Note: this data was painstakingly hand collected by physics professor Rod Cross, who provided invaluable assistance during the writing of this article.

Figure 2

In all tournaments except Wimbledon [5], there has been a marked increase in the mean serving speed since 1999. Using this data, it does indeed appear that serving speeds are on the rise. Having said that, is there a relationship between player height and service speed?
Note: Unfortunately, the data was unavailable for all years, so the graph reflects that. In real-world data journalism, getting perfectly contiguous data is often a problem.

Are service speed and height related?

Since we have incomplete data and we’re working with two different datasets, we can’t formally correlate height and service speed without understanding that whatever results from that exercise would be inconclusive. That being said, it is wise to go through with this exercise since it might provide “probable cause” for someone else to delve further into this topic. With that mentioned, a plot of the correlation between height (taken from the data used to produce Figure 1) and the fastest recorded tennis serves [6] results in the following (Figure 3):
Note: This data lists the top recorded serves in tennis. However, each player is only allowed one entry in that set (their highest speed), so it doesn’t show how often these serves are actually hit. For example, Andy Roddick has hit many serves that would be in this set, but only his fastest recorded serve is included, and then only once.

Figure 3

The above chart shows a weak relationship between player height and the fastest recorded serves from the past 30 years. In fact, the coefficient of determination (r2) sits at 0.19, indicating a rather shaky correlation between the two variables.
Note: More research in this area is warranted, since physics shows us that the taller a person is, the faster a serve can be hit with ‘no spin’ and still be in play [2].

Since height doesn’t appear to be the dominant factor in service speeds, there must be other variables at play. Indeed, there have been advances in training methodologies [7], racket technology [8]) as well as the strings used in the rackets which all have an impact on the speed of a serve (not to mention every other aspect of the game).

All things being equal (in terms of equipment and training), physics tells us that taller players have the ability to hit faster serves than shorter players [2]. Therefore, it appears that Goliath should be able to hold a slight advantage over David, winning a few more points on serve. However, that advantage isn’t enough that David should be too concerned; tennis, like many challenges in life, often comes down to desire.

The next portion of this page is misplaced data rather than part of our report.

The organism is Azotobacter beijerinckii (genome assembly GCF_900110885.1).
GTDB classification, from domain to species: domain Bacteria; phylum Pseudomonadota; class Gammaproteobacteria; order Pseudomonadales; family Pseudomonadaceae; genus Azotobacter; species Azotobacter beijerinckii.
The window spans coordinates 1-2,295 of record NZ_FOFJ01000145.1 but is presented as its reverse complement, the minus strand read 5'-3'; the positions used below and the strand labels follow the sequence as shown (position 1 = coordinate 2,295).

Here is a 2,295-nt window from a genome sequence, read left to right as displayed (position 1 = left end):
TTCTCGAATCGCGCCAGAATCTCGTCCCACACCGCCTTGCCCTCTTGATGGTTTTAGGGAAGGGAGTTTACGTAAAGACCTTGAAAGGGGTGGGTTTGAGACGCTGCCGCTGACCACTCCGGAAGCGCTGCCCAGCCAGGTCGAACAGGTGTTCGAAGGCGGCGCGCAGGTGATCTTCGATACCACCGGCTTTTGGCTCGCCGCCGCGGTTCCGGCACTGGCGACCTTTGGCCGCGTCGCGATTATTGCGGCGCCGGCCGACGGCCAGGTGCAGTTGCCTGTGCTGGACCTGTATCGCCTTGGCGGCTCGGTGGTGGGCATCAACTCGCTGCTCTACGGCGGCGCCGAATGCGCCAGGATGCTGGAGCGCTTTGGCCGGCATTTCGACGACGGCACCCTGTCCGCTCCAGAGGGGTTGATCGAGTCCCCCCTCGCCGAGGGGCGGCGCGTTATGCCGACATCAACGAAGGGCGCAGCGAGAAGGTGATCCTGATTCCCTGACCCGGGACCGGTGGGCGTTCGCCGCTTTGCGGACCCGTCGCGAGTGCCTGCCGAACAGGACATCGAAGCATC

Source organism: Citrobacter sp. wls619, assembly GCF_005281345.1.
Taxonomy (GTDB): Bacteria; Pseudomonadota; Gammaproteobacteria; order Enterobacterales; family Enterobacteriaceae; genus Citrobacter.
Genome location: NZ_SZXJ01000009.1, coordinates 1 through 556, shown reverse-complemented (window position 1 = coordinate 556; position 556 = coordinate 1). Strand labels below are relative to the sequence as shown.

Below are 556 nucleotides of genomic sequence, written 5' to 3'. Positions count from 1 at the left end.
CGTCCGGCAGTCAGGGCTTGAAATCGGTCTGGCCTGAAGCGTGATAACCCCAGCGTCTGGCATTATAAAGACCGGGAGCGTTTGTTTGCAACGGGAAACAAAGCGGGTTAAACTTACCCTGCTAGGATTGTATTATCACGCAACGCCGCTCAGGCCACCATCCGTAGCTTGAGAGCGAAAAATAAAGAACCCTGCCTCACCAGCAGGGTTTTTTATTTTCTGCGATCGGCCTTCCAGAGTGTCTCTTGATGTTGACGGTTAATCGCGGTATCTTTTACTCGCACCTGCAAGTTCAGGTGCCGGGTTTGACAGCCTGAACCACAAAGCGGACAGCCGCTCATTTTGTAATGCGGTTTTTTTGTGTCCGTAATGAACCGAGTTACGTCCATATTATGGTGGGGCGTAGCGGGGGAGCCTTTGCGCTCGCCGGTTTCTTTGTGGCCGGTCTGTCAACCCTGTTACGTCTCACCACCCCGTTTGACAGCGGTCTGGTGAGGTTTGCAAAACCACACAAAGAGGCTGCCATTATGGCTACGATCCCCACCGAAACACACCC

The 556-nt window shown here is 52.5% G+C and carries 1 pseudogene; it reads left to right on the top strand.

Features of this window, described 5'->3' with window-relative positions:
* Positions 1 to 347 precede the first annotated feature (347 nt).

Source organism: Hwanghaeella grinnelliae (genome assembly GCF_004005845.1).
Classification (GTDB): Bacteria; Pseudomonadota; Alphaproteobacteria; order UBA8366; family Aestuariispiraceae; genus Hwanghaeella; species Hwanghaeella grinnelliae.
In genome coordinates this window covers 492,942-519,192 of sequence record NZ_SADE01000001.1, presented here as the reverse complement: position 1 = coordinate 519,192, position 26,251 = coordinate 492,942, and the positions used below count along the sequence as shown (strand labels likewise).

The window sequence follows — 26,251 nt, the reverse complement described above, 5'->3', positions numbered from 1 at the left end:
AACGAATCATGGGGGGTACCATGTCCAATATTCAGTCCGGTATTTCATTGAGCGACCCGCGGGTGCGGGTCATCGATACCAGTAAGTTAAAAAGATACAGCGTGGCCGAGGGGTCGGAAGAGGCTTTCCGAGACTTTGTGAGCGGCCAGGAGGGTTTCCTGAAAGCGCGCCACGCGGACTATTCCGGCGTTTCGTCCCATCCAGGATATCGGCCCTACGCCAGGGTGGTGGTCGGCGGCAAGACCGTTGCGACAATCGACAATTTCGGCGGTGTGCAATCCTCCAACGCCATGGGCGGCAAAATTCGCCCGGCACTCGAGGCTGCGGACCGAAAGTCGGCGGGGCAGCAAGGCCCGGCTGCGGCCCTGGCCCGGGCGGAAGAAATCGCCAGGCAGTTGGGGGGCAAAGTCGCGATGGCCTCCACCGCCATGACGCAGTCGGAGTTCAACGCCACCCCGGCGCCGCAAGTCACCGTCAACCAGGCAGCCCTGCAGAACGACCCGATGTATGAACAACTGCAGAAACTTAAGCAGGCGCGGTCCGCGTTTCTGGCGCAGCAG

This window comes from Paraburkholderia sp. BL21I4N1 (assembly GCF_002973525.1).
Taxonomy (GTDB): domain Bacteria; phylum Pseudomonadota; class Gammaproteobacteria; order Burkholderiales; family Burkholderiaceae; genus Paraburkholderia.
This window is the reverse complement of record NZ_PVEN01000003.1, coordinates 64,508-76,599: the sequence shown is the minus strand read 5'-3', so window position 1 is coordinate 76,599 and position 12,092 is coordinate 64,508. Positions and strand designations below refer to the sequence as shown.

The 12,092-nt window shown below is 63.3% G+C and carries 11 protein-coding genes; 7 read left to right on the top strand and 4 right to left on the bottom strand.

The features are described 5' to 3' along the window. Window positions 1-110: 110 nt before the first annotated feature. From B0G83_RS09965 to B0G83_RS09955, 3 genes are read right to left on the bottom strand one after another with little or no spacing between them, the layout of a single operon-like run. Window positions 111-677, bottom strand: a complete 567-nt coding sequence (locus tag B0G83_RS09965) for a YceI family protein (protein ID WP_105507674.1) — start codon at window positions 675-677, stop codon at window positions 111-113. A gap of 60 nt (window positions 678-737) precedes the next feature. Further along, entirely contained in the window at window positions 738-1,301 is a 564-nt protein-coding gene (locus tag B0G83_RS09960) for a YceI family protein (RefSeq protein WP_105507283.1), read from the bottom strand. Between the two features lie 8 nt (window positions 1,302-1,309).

The ball hits David’s outstretched racket, rebounding down the line. Goliath lumbers towards it, his feet skidding in the clay as he slides to a stop, twisting his large torso preparing to hit the ball. Suddenly he relaxes, smirking ever so slightly at David. The ball careens into the backdrop with a thud as the line judge yells “out!” While not faced with an impossible task, it certainly is going to be a long day for David.


1. The Wall Street Journal, Men’s Tennis Reaches New Heights, (accessed March 1, 2013); available from http://online.wsj.com/article/SB10001424052970203440104574403182239738354.html  

2. ATP Tennis Navigator, Player List database, (accessed April 14, 2013); available from http://www.tennisnavigator.com.

3. The Tennis Server, Tennis Set: 9 Feet Tall For A No-Spin Serve?, (accessed March 22, 2013); available from http://www.tennisserver.com/set/set_03_07.html.

3. Rod Cross, University of Sydney, School of Physics, Five Ways to Win a Point, (accessed March 20, 2013); available from http://www.physics.usyd.edu.au/~cross/GrandSlamStatistics.htm.

4. The Tennis Server, Tennis Set: Grand Slam Statistics, (accessed March 18, 2013); available from http://www.tennisserver.com/set/set_05_05.html.

5. Wikipedia, Fastest recorded tennis serves, (accessed April 18, 2013); available from http://en.wikipedia.org/wiki/Fastest_recorded_tennis_serves.

6. Journal of STMS, Medicine and Science in Tennis, vol. 13, no. 2; available from http://strategicgames.com.au/servingstrategies.pdf.

7. Hann Earl Kim and Johannes M. Pennings, Innovation and Strategic Renewal in Mature Markets: A Study of the Tennis Racket Industry (Organization Science, 2009); available from http://www.management.wharton.upenn.edu/pennings/documents/Innovation-and-strategic-renewal.pdf

Bio: For more information on the author of this article, please visit http://rhodestales.com/